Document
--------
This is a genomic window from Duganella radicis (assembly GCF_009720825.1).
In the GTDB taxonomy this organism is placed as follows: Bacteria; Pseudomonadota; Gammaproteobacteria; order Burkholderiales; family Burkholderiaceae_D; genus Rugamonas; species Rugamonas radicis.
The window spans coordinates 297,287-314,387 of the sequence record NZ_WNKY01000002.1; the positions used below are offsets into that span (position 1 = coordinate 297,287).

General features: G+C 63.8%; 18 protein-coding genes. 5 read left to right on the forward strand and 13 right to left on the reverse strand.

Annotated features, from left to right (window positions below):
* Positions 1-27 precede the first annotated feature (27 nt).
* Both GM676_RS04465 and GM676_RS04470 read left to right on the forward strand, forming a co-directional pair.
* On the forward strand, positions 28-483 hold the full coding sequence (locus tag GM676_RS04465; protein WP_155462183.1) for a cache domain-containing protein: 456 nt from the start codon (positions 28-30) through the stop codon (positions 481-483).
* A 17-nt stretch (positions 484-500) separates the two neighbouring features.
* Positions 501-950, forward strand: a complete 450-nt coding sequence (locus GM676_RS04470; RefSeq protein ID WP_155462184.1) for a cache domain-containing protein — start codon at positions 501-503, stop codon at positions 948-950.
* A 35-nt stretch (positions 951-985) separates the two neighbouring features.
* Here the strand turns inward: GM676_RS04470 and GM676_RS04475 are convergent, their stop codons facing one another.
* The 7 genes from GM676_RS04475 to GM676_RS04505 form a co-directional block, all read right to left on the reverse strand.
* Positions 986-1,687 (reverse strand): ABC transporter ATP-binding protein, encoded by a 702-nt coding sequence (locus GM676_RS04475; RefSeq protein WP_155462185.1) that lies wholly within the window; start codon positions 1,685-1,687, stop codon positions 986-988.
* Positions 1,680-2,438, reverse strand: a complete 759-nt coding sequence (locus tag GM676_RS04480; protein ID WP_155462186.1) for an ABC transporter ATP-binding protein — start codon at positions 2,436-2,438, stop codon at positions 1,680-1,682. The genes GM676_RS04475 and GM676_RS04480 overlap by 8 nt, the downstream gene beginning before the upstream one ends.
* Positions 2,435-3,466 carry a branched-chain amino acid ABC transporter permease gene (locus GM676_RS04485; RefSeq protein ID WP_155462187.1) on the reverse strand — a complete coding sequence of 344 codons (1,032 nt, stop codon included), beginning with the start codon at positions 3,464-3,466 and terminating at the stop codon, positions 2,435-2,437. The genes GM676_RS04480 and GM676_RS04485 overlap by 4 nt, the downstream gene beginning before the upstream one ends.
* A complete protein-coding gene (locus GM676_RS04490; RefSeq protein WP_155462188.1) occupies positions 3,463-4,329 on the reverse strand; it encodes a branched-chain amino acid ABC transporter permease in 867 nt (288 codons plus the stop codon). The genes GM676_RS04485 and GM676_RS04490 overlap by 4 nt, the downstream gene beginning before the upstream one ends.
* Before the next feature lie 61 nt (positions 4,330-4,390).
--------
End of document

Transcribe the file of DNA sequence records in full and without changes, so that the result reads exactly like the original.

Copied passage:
This is a genomic window from Duganella radicis (assembly GCF_009720825.1).
In the GTDB taxonomy this organism is placed as follows: Bacteria; Pseudomonadota; Gammaproteobacteria; order Burkholderiales; family Burkholderiaceae_D; genus Rugamonas; species Rugamonas radicis.
The window spans coordinates 297,287-314,387 of the sequence record NZ_WNKY01000002.1; the positions used below are offsets into that span (position 1 = coordinate 297,287).

General features: G+C 63.8%; 18 protein-coding genes. 5 read left to right on the forward strand and 13 right to left on the reverse strand.

Annotated features, from left to right (window positions below):
* Positions 1-27 precede the first annotated feature (27 nt).
* Both GM676_RS04465 and GM676_RS04470 read left to right on the forward strand, forming a co-directional pair.
* On the forward strand, positions 28-483 hold the full coding sequence (locus tag GM676_RS04465; protein WP_155462183.1) for a cache domain-containing protein: 456 nt from the start codon (positions 28-30) through the stop codon (positions 481-483).
* A 17-nt stretch (positions 484-500) separates the two neighbouring features.
* Positions 501-950, forward strand: a complete 450-nt coding sequence (locus GM676_RS04470; RefSeq protein ID WP_155462184.1) for a cache domain-containing protein — start codon at positions 501-503, stop codon at positions 948-950.
* A 35-nt stretch (positions 951-985) separates the two neighbouring features.
* Here the strand turns inward: GM676_RS04470 and GM676_RS04475 are convergent, their stop codons facing one another.
* The 7 genes from GM676_RS04475 to GM676_RS04505 form a co-directional block, all read right to left on the reverse strand.
* Positions 986-1,687 (reverse strand): ABC transporter ATP-binding protein, encoded by a 702-nt coding sequence (locus GM676_RS04475; RefSeq protein WP_155462185.1) that lies wholly within the window; start codon positions 1,685-1,687, stop codon positions 986-988.
* Positions 1,680-2,438, reverse strand: a complete 759-nt coding sequence (locus tag GM676_RS04480; protein ID WP_155462186.1) for an ABC transporter ATP-binding protein — start codon at positions 2,436-2,438, stop codon at positions 1,680-1,682. The genes GM676_RS04475 and GM676_RS04480 overlap by 8 nt, the downstream gene beginning before the upstream one ends.
* Positions 2,435-3,466 carry a branched-chain amino acid ABC transporter permease gene (locus GM676_RS04485; RefSeq protein ID WP_155462187.1) on the reverse strand — a complete coding sequence of 344 codons (1,032 nt, stop codon included), beginning with the start codon at positions 3,464-3,466 and terminating at the stop codon, positions 2,435-2,437. The genes GM676_RS04480 and GM676_RS04485 overlap by 4 nt, the downstream gene beginning before the upstream one ends.
* A complete protein-coding gene (locus GM676_RS04490; RefSeq protein WP_155462188.1) occupies positions 3,463-4,329 on the reverse strand; it encodes a branched-chain amino acid ABC transporter permease in 867 nt (288 codons plus the stop codon). The genes GM676_RS04485 and GM676_RS04490 overlap by 4 nt, the downstream gene beginning before the upstream one ends.
* Before the next feature lie 61 nt (positions 4,330-4,390).